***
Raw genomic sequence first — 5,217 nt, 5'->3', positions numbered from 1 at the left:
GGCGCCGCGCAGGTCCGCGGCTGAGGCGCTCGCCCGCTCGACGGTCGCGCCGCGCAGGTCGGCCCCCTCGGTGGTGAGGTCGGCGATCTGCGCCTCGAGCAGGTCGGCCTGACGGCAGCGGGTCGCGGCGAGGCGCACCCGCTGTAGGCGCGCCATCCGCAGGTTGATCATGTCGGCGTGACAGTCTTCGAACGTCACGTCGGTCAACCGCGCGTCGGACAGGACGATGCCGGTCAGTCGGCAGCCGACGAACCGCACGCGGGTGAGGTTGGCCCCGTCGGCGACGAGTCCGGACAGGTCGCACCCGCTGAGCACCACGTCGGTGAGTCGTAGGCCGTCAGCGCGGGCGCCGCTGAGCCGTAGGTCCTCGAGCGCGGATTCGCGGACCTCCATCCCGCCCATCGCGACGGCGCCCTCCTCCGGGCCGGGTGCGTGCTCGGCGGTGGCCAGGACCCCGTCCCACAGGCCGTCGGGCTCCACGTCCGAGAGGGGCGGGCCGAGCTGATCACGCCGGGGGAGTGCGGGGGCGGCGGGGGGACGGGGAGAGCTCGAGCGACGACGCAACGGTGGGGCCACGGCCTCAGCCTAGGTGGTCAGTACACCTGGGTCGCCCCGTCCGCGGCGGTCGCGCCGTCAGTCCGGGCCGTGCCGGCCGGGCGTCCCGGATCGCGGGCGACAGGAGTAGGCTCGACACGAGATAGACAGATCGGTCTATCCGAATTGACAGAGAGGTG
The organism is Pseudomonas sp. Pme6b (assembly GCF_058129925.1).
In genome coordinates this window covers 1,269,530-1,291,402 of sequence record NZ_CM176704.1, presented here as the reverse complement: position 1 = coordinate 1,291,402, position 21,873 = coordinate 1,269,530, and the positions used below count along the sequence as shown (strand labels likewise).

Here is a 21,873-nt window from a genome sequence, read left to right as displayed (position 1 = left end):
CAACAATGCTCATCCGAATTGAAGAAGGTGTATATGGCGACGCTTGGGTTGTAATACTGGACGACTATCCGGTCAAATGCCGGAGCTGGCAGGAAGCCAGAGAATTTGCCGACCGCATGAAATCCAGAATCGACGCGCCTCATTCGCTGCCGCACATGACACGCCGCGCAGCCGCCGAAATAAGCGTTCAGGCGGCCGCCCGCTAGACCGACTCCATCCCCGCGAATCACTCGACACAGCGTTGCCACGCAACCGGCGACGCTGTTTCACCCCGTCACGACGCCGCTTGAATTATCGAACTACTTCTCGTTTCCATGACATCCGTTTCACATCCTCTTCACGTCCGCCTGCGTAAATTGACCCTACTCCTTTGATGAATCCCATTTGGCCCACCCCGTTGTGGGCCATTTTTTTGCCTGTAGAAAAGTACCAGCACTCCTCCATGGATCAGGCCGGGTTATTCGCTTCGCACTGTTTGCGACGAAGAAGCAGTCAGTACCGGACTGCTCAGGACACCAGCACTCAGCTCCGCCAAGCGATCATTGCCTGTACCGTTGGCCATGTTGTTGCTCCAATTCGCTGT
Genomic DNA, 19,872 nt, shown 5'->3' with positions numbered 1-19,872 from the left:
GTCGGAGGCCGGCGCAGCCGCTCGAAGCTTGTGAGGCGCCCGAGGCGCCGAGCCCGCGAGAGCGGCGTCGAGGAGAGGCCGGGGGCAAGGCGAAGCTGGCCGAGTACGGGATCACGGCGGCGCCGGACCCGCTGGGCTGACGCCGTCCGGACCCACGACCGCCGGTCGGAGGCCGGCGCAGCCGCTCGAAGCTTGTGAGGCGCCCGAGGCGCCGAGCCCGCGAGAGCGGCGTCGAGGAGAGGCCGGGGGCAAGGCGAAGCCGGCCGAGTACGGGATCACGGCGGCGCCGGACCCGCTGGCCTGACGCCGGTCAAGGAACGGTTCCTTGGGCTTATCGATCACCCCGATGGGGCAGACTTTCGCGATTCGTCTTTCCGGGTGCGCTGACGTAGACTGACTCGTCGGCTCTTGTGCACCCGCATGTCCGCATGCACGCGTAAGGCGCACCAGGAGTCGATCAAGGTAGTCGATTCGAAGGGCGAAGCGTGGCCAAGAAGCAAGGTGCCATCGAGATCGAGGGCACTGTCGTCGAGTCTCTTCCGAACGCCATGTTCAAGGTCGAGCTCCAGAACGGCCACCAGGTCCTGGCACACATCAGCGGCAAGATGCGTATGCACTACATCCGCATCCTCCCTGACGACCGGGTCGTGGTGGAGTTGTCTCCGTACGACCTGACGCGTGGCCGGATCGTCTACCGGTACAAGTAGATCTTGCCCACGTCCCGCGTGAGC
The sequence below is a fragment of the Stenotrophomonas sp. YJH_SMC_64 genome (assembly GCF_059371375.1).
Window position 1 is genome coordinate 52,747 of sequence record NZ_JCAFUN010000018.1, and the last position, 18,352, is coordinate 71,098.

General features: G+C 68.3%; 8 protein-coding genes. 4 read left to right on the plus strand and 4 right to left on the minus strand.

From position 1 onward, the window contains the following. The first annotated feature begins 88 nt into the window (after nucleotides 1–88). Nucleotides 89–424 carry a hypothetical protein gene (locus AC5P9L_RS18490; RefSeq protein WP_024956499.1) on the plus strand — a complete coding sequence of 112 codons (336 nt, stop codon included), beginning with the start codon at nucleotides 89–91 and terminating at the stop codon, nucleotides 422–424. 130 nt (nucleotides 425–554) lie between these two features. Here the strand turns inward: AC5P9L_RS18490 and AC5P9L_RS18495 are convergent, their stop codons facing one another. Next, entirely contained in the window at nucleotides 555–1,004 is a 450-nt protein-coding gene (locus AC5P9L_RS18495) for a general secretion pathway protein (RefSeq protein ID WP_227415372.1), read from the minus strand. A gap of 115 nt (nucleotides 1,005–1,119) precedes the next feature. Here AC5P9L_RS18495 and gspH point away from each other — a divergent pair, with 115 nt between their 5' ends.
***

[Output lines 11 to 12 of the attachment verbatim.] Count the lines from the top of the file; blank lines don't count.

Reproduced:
General features: G+C 68.3%; 8 protein-coding genes. 4 read left to right on the plus strand and 4 right to left on the minus strand.

From position 1 onward, the window contains the following. The first annotated feature begins 88 nt into the window (after nucleotides 1–88). Nucleotides 89–424 carry a hypothetical protein gene (locus AC5P9L_RS18490; RefSeq protein WP_024956499.1) on the plus strand — a complete coding sequence of 112 codons (336 nt, stop codon included), beginning with the start codon at nucleotides 89–91 and terminating at the stop codon, nucleotides 422–424. 130 nt (nucleotides 425–554) lie between these two features. Here the strand turns inward: AC5P9L_RS18490 and AC5P9L_RS18495 are convergent, their stop codons facing one another. Next, entirely contained in the window at nucleotides 555–1,004 is a 450-nt protein-coding gene (locus AC5P9L_RS18495) for a general secretion pathway protein (RefSeq protein ID WP_227415372.1), read from the minus strand. A gap of 115 nt (nucleotides 1,005–1,119) precedes the next feature. Here AC5P9L_RS18495 and gspH point away from each other — a divergent pair, with 115 nt between their 5' ends.